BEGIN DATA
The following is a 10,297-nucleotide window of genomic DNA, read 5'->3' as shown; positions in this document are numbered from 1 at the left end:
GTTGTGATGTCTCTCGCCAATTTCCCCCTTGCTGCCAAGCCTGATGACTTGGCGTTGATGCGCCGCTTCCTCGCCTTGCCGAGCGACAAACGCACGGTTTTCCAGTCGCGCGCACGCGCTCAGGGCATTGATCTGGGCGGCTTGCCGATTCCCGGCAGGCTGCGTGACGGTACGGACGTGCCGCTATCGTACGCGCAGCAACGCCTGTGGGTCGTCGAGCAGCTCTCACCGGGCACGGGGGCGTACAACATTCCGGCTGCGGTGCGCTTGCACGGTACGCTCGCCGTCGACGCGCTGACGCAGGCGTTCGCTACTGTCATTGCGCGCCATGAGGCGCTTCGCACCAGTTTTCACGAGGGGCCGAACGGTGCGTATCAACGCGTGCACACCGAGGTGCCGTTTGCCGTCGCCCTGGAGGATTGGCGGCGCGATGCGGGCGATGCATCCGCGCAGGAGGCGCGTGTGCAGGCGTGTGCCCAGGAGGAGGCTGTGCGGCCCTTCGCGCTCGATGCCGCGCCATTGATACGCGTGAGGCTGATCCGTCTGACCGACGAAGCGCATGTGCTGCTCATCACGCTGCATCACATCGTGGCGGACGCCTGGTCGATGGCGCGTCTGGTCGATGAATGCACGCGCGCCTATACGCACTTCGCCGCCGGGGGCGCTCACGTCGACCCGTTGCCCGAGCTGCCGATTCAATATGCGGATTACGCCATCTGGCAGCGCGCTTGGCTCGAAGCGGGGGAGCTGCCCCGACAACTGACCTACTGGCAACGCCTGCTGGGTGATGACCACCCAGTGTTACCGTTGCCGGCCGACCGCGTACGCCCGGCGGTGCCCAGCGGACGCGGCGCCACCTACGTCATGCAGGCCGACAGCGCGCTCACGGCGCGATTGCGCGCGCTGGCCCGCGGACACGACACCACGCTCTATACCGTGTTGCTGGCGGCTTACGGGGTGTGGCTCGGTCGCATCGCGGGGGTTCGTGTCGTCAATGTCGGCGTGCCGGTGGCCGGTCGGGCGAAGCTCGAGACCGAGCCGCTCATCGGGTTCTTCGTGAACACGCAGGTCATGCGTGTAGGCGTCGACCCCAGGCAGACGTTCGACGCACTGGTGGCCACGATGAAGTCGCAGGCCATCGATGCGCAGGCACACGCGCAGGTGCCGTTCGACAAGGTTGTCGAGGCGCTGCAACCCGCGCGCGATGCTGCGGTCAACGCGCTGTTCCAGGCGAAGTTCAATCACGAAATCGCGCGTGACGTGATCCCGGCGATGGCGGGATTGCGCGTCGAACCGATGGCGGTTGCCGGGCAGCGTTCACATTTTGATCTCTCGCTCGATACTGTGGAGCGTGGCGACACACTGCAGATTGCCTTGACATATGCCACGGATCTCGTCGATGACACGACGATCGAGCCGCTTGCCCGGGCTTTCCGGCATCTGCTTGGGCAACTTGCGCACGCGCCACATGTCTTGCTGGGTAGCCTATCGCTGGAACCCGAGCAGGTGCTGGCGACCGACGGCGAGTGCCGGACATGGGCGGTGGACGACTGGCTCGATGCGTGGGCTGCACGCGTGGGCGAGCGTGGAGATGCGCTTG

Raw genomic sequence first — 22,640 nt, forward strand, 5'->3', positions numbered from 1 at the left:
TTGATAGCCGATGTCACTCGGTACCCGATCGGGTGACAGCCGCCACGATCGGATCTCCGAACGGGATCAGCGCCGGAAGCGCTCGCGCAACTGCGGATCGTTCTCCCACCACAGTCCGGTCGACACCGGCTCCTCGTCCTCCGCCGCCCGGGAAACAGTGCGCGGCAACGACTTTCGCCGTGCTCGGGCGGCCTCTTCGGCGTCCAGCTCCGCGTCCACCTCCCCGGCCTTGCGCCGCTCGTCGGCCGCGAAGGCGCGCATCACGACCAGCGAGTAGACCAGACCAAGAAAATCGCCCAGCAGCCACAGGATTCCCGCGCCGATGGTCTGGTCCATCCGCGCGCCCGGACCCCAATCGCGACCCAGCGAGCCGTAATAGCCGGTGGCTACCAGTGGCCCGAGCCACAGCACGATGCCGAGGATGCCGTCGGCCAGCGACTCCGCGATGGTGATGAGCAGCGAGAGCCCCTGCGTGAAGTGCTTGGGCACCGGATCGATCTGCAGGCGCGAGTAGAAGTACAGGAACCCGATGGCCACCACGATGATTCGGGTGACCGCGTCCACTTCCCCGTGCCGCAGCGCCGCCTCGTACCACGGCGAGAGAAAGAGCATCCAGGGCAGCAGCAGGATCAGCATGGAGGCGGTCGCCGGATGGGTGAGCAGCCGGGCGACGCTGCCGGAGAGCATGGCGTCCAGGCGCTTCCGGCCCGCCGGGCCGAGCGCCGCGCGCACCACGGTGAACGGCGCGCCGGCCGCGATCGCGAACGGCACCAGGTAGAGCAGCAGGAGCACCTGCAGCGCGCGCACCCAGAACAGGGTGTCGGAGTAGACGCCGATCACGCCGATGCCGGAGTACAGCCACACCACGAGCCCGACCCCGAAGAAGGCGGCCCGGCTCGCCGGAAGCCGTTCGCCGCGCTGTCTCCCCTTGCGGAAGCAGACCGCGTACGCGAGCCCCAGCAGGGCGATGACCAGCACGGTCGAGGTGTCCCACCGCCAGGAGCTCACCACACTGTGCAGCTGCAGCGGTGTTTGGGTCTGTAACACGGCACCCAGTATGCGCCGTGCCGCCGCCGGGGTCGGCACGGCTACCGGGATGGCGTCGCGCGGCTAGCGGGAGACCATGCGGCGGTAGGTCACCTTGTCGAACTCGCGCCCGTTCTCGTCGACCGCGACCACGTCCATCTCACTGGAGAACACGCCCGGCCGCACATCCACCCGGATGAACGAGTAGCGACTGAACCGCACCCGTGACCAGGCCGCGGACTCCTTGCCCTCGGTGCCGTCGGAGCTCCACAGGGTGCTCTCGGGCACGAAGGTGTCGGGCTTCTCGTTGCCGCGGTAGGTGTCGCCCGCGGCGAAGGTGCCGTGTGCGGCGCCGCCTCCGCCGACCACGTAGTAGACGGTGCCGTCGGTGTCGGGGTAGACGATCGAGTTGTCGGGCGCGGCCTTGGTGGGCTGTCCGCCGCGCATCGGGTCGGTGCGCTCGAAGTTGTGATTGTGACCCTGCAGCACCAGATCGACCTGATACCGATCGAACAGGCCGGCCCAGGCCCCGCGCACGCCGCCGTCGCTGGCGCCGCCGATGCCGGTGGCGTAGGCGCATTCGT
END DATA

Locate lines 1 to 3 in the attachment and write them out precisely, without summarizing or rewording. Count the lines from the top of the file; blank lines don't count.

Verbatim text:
The following is a 10,297-nucleotide window of genomic DNA, read 5'->3' as shown; positions in this document are numbered from 1 at the left end:
GTTGTGATGTCTCTCGCCAATTTCCCCCTTGCTGCCAAGCCTGATGACTTGGCGTTGATGCGCCGCTTCCTCGCCTTGCCGAGCGACAAACGCACGGTTTTCCAGTCGCGCGCACGCGCTCAGGGCATTGATCTGGGCGGCTTGCCGATTCCCGGCAGGCTGCGTGACGGTACGGACGTGCCGCTATCGTACGCGCAGCAACGCCTGTGGGTCGTCGAGCAGCTCTCACCGGGCACGGGGGCGTACAACATTCCGGCTGCGGTGCGCTTGCACGGTACGCTCGCCGTCGACGCGCTGACGCAGGCGTTCGCTACTGTCATTGCGCGCCATGAGGCGCTTCGCACCAGTTTTCACGAGGGGCCGAACGGTGCGTATCAACGCGTGCACACCGAGGTGCCGTTTGCCGTCGCCCTGGAGGATTGGCGGCGCGATGCGGGCGATGCATCCGCGCAGGAGGCGCGTGTGCAGGCGTGTGCCCAGGAGGAGGCTGTGCGGCCCTTCGCGCTCGATGCCGCGCCATTGATACGCGTGAGGCTGATCCGTCTGACCGACGAAGCGCATGTGCTGCTCATCACGCTGCATCACATCGTGGCGGACGCCTGGTCGATGGCGCGTCTGGTCGATGAATGCACGCGCGCCTATACGCACTTCGCCGCCGGGGGCGCTCACGTCGACCCGTTGCCCGAGCTGCCGATTCAATATGCGGATTACGCCATCTGGCAGCGCGCTTGGCTCGAAGCGGGGGAGCTGCCCCGACAACTGACCTACTGGCAACGCCTGCTGGGTGATGACCACCCAGTGTTACCGTTGCCGGCCGACCGCGTACGCCCGGCGGTGCCCAGCGGACGCGGCGCCACCTACGTCATGCAGGCCGACAGCGCGCTCACGGCGCGATTGCGCGCGCTGGCCCGCGGACACGACACCACGCTCTATACCGTGTTGCTGGCGGCTTACGGGGTGTGGCTCGGTCGCATCGCGGGGGTTCGTGTCGTCAATGTCGGCGTGCCGGTGGCCGGTCGGGCGAAGCTCGAGACCGAGCCGCTCATCGGGTTCTTCGTGAACACGCAGGTCATGCGTGTAGGCGTCGACCCCAGGCAGACGTTCGACGCACTGGTGGCCACGATGAAGTCGCAGGCCATCGATGCGCAGGCACACGCGCAGGTGCCGTTCGACAAGGTTGTCGAGGCGCTGCAACCCGCGCGCGATGCTGCGGTCAACGCGCTGTTCCAGGCGAAGTTCAATCACGAAATCGCGCGTGACGTGATCCCGGCGATGGCGGGATTGCGCGTCGAACCGATGGCGGTTGCCGGGCAGCGTTCACATTTTGATCTCTCGCTCGATACTGTGGAGCGTGGCGACACACTGCAGATTGCCTTGACATATGCCACGGATCTCGTCGATGACACGACGATCGAGCCGCTTGCCCGGGCTTTCCGGCATCTGCTTGGGCAACTTGCGCACGCGCCACATGTCTTGCTGGGTAGCCTATCGCTGGAACCCGAGCAGGTGCTGGCGACCGACGGCGAGTGCCGGACATGGGCGGTGGACGACTGGCTCGATGCGTGGGCTGCACGCGTGGGCGAGCGTGGAGATGCGCTTG

Raw genomic sequence first — 22,640 nt, forward strand, 5'->3', positions numbered from 1 at the left: